The engine room crew was unable to determine the cause of multiple unexpected engine shutdowns on previous trips, and had developed a workaround of bypassing the engine controls to restart the engine. Bypassing the governor and manually controlling the fuel injection with a rope and wrench made it possible to restart the engine and then reset the electronic governor.
Determining the cause of an unexpected engine shutdown can be challenging; a process of elimination must be used to determine the actual cause of the shutdown. In this occurrence, given the persistent belief that the cause was related to fuel supply, and the use of the workaround to keep the engine running while at sea, the actual cause of the shutdowns was not established, and further examination of the issue while the vessel was in port was unsuccessful in determining cause.
The investigation determined that the governor speed sensor had deteriorated over time and would intermittently electrically short; it could not transmit a continuous signal to the governor, causing unexpected engine shutdowns. Because the crew was not aware of this electrical short, the unexpected engine shutdowns persisted.
If workarounds are consistently used and the actual cause of unexpected engine shutdowns is not correctly identified, there is a risk that a latent condition will remain and worsen over time.
Engine overspeed protection
The 15% overspeed sensor was installed with excessive clearance, and was 90° off of its proper orientation. The 22% overspeed sensor was electrically shorted and oriented 30° from its proper position; this orientation prevented the sensor's correct operation. The main engine overspeed protection was compromised by the 2 speed sensors that were either installed incorrectly or functioning intermittently due to electrical shorting.
The engine emergency stop mechanism was inoperable due to wear and resistance, and the solenoid was electrically shorted. Consequently, the engine emergency stop mechanism could not shut down the engine when the engine overspeed protection was activated.
Periodic testing of engine safety systems
In accordance with Transport Canada's intermediate inspection schedule for the Atlantic Destiny, the overspeed protection system was tested in January 2016 and was deemed functional. However, only 1 level of the protection system was tested. From the date of that test until the occurrence, the engine had been in service for over 5000 hours. Given the manufacturer's recommendation to test the overspeed protection system every 1500 hours, 3 tests should have been conducted during that period.
The condition of the overspeed protection system at the time of the TSB's investigation indicates that the engine crew was not periodically testing the system's readiness and function. This, together with vessel maintenance practices, suggests that the company did not ensure that engine crews were performing these tests.
Periodic tests of engine safety systems are consistent with a proactive approach to safety, where issues with components are identified and addressed before the overall system is compromised. If engine safety systems are not periodically tested in accordance with manufacturers' recommended schedules and repaired accordingly to ensure their readiness, there is a risk that engine safety systems will not operate as intended when a malfunction occurs.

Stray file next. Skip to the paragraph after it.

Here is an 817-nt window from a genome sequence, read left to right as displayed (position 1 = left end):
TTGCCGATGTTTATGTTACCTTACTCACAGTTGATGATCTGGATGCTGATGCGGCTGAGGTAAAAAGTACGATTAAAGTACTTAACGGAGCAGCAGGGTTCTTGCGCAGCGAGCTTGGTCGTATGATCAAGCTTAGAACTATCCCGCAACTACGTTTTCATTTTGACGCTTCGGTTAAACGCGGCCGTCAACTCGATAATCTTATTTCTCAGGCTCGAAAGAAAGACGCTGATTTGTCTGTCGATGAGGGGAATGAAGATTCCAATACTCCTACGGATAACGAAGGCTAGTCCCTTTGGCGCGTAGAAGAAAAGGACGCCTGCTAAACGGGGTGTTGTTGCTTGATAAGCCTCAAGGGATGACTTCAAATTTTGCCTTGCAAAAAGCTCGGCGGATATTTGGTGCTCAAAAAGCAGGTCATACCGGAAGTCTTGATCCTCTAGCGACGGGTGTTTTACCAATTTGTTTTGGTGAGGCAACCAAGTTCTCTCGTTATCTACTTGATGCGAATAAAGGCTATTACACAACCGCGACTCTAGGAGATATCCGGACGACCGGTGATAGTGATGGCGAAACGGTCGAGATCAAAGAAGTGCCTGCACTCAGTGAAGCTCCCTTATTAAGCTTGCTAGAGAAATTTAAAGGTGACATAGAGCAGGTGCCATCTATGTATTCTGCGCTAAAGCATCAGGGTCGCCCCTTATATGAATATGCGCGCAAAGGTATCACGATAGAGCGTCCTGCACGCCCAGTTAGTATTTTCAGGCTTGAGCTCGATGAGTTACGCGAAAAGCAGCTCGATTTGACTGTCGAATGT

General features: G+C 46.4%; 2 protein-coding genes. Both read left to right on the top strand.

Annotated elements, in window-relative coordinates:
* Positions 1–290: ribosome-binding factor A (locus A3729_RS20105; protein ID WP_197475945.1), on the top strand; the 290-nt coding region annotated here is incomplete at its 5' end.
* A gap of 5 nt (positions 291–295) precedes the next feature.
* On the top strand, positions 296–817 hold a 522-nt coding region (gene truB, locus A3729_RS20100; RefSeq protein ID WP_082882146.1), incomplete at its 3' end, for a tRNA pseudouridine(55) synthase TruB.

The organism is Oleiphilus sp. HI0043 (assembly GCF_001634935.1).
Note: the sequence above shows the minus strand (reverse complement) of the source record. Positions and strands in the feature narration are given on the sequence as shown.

Crew familiarization with an unfamiliar work environment
On board the Atlantic Destiny, the crew had developed a workaround method to restart the main engine after unexpected shutdowns. This method involved bypassing the engine control systems and had been used for many years.
Personnel from other vessel departments, such as deckhands, were often directed to assist in the engine room. These personnel had no formal training in engine room operations, and had not been familiarized with engine room equipment and procedures.
As demonstrated in this occurrence, if untrained personnel are placed in an unfamiliar work environment, there is a risk that they will perform tasks incorrectly, which could lead to an accident or an injury.
Findings as to causes and contributing factors
- The engine room crew was unable to determine the cause of multiple unexpected engine shutdowns on previous trips, and developed a workaround method of bypassing the engine controls to restart the engine.
- The main engine was started by using a rope and wrench to bypass the governor, thereby disabling all engine speed controls.
- While installing the wrench and rope in preparation for using the workaround method of starting the engine, the untrained deckhand inadvertently set the fuel injection to 80% instead of 0%.
- The chief engineer's attempts to reduce the engine speed at the local control panel, and then to push the stop button, were unsuccessful because the engine controls were disabled.
- The main engine overspeed protection was compromised by the 2 speed sensors that were either installed incorrectly or functioning intermittently due to electrical shorting.
- The engine emergency stop mechanism was inoperable due to wear and resistance, and the solenoid was electrically shorted. Consequently, the engine emergency stop mechanism could not shut down the engine when the engine overspeed protection was activated.